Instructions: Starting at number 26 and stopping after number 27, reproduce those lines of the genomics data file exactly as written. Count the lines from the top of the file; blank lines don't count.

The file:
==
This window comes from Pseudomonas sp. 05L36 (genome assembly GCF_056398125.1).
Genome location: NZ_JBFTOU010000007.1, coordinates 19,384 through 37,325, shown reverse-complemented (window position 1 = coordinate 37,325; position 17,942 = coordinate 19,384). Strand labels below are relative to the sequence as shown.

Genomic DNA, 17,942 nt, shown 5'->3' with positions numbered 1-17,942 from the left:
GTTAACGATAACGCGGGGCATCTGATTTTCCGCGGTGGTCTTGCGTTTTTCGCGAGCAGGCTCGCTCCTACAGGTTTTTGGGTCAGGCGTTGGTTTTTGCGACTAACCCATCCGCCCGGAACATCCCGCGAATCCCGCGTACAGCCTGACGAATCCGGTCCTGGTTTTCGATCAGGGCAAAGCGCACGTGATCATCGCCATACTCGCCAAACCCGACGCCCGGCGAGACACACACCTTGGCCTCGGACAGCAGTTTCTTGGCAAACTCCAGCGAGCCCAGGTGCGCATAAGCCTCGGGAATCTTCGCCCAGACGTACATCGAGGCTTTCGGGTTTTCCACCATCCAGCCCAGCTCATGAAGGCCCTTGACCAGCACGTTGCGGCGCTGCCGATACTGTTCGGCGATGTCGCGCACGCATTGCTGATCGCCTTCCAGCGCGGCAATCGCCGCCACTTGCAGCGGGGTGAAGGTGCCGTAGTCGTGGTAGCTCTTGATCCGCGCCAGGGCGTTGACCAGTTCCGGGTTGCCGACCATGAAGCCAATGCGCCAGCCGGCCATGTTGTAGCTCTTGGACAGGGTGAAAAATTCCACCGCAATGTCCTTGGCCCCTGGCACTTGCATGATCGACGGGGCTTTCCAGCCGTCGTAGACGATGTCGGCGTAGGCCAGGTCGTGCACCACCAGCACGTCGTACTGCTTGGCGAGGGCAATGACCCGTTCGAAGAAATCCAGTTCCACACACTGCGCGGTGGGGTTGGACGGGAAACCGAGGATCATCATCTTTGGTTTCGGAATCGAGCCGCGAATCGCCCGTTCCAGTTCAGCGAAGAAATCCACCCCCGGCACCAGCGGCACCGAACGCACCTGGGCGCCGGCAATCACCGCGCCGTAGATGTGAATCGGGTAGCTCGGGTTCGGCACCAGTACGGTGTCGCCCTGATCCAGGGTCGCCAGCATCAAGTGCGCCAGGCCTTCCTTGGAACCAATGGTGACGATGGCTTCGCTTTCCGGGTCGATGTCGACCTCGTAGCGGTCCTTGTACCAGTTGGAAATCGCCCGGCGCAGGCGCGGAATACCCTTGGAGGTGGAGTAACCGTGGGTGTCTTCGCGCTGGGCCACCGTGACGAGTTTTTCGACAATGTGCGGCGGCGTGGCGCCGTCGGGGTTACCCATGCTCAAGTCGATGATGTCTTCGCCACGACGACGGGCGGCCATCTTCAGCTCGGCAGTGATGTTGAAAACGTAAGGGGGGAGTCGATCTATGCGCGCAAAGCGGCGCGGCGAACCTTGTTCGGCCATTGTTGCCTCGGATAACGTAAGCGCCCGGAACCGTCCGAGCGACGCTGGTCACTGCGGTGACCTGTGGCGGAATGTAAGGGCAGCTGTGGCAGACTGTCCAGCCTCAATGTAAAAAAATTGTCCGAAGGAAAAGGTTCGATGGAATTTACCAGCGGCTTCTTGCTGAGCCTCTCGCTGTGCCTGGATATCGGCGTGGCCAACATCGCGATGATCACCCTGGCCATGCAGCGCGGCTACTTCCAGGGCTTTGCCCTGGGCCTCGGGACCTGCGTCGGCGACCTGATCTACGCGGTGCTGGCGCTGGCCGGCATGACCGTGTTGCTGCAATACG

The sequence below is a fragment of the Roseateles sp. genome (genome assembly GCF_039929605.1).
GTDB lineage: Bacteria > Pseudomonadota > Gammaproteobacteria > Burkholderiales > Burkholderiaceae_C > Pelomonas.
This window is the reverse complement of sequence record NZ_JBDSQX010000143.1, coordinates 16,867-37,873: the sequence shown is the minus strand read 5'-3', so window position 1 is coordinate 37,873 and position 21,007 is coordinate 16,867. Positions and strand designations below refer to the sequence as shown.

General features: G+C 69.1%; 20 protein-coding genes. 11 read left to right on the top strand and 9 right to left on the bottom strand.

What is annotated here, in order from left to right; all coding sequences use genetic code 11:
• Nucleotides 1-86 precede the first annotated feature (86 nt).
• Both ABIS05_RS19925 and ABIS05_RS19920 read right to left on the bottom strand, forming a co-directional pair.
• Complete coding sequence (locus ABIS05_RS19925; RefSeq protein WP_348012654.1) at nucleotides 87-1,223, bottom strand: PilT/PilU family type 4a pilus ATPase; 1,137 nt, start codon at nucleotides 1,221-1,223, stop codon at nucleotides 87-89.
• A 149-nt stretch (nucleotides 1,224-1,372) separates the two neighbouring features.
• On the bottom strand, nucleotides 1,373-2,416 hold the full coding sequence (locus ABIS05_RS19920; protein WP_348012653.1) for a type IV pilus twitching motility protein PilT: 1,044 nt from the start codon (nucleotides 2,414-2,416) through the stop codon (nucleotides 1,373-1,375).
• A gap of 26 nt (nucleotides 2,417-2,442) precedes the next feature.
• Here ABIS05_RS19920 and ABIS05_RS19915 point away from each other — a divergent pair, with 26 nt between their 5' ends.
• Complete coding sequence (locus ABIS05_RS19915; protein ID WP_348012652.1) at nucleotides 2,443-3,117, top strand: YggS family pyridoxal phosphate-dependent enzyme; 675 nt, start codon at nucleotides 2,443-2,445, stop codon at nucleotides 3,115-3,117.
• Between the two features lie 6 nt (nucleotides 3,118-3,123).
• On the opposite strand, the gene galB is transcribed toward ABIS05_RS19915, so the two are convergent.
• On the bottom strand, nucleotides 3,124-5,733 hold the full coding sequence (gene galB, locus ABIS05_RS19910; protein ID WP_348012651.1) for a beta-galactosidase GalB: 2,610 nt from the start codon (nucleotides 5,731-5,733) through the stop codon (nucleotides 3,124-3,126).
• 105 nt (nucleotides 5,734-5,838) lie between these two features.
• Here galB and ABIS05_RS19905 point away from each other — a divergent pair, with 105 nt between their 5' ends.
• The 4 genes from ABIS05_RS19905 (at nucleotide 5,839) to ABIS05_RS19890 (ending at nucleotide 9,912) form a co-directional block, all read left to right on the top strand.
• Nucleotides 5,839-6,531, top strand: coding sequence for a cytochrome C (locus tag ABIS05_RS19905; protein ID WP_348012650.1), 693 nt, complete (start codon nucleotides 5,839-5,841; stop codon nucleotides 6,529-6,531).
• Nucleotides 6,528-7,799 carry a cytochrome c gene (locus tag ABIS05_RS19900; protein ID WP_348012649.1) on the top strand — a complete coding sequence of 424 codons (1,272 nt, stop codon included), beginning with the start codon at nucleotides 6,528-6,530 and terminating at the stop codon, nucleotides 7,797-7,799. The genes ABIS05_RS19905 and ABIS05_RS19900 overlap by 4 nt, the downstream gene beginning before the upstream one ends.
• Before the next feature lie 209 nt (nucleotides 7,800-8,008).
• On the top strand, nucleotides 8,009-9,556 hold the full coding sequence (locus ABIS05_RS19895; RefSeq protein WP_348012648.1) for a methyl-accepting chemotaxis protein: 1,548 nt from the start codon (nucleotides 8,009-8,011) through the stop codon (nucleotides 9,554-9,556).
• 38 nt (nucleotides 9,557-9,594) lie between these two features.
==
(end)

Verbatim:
• Before the next feature lie 209 nt (nucleotides 7,800-8,008).
• On the top strand, nucleotides 8,009-9,556 hold the full coding sequence (locus ABIS05_RS19895; RefSeq protein WP_348012648.1) for a methyl-accepting chemotaxis protein: 1,548 nt from the start codon (nucleotides 8,009-8,011) through the stop codon (nucleotides 9,554-9,556).